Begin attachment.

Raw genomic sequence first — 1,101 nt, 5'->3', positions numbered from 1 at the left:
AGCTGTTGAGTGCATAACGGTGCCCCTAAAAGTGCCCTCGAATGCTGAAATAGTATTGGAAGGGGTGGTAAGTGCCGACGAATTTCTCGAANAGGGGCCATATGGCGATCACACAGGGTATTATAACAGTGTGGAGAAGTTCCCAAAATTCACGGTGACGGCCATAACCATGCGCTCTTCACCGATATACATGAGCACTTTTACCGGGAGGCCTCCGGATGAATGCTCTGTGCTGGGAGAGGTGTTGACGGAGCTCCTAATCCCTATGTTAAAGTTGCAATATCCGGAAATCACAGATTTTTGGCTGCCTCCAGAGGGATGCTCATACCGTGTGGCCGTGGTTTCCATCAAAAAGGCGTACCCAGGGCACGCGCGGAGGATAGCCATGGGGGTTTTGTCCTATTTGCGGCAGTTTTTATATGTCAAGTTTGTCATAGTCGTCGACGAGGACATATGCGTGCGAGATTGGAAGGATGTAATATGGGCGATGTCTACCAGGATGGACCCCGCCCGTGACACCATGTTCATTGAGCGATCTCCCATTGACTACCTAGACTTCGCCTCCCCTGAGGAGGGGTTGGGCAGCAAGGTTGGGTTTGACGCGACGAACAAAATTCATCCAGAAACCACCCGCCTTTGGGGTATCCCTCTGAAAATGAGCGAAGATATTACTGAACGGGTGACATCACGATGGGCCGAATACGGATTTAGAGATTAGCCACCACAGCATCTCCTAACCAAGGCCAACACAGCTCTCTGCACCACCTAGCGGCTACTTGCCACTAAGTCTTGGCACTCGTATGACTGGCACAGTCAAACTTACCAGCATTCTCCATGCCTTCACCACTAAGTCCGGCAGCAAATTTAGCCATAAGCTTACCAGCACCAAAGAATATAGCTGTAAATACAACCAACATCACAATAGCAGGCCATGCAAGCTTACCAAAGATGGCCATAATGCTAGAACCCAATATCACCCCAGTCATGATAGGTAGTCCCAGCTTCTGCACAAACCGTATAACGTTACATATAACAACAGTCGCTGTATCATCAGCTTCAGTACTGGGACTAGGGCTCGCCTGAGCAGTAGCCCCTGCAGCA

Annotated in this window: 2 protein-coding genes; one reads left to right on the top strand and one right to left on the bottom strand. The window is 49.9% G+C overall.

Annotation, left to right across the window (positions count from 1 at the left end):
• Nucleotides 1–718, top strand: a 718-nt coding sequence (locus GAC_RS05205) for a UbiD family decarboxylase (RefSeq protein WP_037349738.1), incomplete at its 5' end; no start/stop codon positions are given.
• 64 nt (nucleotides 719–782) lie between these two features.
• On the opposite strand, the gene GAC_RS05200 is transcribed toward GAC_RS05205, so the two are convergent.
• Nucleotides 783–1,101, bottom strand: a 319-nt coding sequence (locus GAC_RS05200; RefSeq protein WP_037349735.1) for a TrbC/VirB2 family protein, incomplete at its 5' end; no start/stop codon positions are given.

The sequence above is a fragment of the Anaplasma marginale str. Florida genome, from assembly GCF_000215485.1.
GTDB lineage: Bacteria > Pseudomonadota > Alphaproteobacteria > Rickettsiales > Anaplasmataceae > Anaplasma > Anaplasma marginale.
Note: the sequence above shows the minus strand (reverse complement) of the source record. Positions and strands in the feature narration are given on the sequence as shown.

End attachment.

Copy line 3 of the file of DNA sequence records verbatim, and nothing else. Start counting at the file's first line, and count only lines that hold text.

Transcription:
Annotated in this window: 2 protein-coding genes; one reads left to right on the top strand and one right to left on the bottom strand. The window is 49.9% G+C overall.